Portland and South Portland officials announced that school would be open. Portland Superintendent Xavier Botana posted on Twitter that the city would prioritize clearing sidewalks around schools, which were scheduled for an early release Tuesday. Although it will be bitterly cold Thursday, that won’t stop the 37th annual Portland Thanksgiving Day 4-miler, which starts at 9 a.m. in downtown Portland. This year, more than 1,200 runners were registered by Tuesday.

“We’ve had several races (with temperatures) in the 20s, but I’m not sure we’ve ever had the teens and windy conditions,” said race organizer George Towle.

He said runners are used to dressing in layers, but the volunteers who are out on the course for several hours might find it especially chilly.

“We’re not jumping into the Atlantic,” he said. “It’s going to be a cold morning for sure. People always get to the finish line.” The expected bitter cold Thursday prompted Portland officials to reschedule the 107th annual Thanksgiving Day game between Deering and Portland high schools. The game will be held at 4 p.m. Wednesday at Fitzpatrick Stadium.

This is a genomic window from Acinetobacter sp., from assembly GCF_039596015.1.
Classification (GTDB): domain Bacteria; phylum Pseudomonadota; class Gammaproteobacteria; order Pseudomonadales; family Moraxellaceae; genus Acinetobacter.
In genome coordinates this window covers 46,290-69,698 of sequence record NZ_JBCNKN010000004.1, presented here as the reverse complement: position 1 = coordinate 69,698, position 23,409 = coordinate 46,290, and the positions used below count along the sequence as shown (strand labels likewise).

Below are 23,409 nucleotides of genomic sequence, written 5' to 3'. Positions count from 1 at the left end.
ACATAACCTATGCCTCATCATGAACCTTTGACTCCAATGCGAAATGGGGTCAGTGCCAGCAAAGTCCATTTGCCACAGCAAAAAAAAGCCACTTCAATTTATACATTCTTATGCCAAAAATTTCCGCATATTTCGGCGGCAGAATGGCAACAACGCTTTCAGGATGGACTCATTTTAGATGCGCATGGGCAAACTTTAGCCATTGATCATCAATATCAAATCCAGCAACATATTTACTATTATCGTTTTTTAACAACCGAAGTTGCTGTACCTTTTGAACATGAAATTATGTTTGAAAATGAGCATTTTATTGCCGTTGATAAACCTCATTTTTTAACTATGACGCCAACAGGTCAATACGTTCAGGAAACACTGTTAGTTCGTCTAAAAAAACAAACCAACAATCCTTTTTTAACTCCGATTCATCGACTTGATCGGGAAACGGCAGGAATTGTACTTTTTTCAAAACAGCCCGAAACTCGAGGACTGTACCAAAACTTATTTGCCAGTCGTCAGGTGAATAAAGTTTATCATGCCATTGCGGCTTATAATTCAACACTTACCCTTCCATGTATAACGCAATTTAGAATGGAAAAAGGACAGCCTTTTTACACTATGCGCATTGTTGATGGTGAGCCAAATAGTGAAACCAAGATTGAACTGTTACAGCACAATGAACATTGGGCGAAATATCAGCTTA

Although it will be cold, Thanksgiving Day is looking like a good day for traveling. After the snow Tuesday and Wednesday, the weather service said the rest of the holiday week is looking like it will be dry and cold.

Brown, the meteorologist, said the area should start to experience a moderate warmup Friday with high temperatures climbing into the mid-20s. The high on Saturday may get into the mid-30s.

AAA is predicting that 54.3 million Americans will journey 50 miles or more away from home this Thanksgiving, a 4.8 percent increase over last year.

“The 2018 holiday weekend will see the highest Thanksgiving travel volume in more than a dozen years with 2.5 million more people taking to the nation’s roads, skies, rails and waterways compared with last year,” AAA said in a news release.

The Portland jetport did not report any canceled flights Tuesday and had only minor delays, and the Amtrak Downeaster ran on schedule.


Gillian Graham can be contacted at 791-6315 or at:

Twitter: grahamgillian

Dennis Hoey can be contacted at 791-6365 or at: